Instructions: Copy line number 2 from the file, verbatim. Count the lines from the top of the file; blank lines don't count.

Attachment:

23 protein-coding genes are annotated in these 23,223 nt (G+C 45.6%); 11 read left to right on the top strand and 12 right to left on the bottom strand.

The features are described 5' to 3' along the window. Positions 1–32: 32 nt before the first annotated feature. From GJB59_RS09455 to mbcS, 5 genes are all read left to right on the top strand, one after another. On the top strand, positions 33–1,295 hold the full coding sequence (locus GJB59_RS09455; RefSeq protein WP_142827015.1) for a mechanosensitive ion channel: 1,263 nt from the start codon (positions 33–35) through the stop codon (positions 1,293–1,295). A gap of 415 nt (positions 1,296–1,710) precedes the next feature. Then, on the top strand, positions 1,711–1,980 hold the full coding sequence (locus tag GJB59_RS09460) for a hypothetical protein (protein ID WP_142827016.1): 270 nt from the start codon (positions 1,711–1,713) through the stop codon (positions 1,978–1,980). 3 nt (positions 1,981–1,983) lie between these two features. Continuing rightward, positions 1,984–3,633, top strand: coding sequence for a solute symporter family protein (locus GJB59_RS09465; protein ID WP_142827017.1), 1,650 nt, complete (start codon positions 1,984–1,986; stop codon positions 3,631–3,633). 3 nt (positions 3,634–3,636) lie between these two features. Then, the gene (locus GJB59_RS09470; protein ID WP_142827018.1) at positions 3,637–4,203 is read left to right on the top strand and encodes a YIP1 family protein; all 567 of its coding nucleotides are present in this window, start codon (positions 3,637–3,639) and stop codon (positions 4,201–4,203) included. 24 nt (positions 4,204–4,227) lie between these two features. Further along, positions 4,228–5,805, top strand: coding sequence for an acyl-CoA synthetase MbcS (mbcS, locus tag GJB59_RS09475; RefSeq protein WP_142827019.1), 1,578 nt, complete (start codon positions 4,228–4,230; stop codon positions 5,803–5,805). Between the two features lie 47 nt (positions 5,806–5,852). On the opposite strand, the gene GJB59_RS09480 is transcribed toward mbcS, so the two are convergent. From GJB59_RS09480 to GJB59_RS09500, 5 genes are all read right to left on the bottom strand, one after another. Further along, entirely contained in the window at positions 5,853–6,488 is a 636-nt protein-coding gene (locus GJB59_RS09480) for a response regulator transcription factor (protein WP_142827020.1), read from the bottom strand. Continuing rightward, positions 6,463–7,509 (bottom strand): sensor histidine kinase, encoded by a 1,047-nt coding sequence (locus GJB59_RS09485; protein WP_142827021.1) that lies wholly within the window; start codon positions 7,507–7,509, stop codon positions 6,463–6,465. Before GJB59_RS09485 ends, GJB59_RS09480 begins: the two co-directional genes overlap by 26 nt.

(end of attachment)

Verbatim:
The features are described 5' to 3' along the window. Positions 1–32: 32 nt before the first annotated feature. From GJB59_RS09455 to mbcS, 5 genes are all read left to right on the top strand, one after another. On the top strand, positions 33–1,295 hold the full coding sequence (locus GJB59_RS09455; RefSeq protein WP_142827015.1) for a mechanosensitive ion channel: 1,263 nt from the start codon (positions 33–35) through the stop codon (positions 1,293–1,295). A gap of 415 nt (positions 1,296–1,710) precedes the next feature. Then, on the top strand, positions 1,711–1,980 hold the full coding sequence (locus tag GJB59_RS09460) for a hypothetical protein (protein ID WP_142827016.1): 270 nt from the start codon (positions 1,711–1,713) through the stop codon (positions 1,978–1,980). 3 nt (positions 1,981–1,983) lie between these two features. Continuing rightward, positions 1,984–3,633, top strand: coding sequence for a solute symporter family protein (locus GJB59_RS09465; protein ID WP_142827017.1), 1,650 nt, complete (start codon positions 1,984–1,986; stop codon positions 3,631–3,633). 3 nt (positions 3,634–3,636) lie between these two features. Then, the gene (locus GJB59_RS09470; protein ID WP_142827018.1) at positions 3,637–4,203 is read left to right on the top strand and encodes a YIP1 family protein; all 567 of its coding nucleotides are present in this window, start codon (positions 3,637–3,639) and stop codon (positions 4,201–4,203) included. 24 nt (positions 4,204–4,227) lie between these two features. Further along, positions 4,228–5,805, top strand: coding sequence for an acyl-CoA synthetase MbcS (mbcS, locus tag GJB59_RS09475; RefSeq protein WP_142827019.1), 1,578 nt, complete (start codon positions 4,228–4,230; stop codon positions 5,803–5,805). Between the two features lie 47 nt (positions 5,806–5,852). On the opposite strand, the gene GJB59_RS09480 is transcribed toward mbcS, so the two are convergent. From GJB59_RS09480 to GJB59_RS09500, 5 genes are all read right to left on the bottom strand, one after another. Further along, entirely contained in the window at positions 5,853–6,488 is a 636-nt protein-coding gene (locus GJB59_RS09480) for a response regulator transcription factor (protein WP_142827020.1), read from the bottom strand. Continuing rightward, positions 6,463–7,509 (bottom strand): sensor histidine kinase, encoded by a 1,047-nt coding sequence (locus GJB59_RS09485; protein WP_142827021.1) that lies wholly within the window; start codon positions 7,507–7,509, stop codon positions 6,463–6,465. Before GJB59_RS09485 ends, GJB59_RS09480 begins: the two co-directional genes overlap by 26 nt.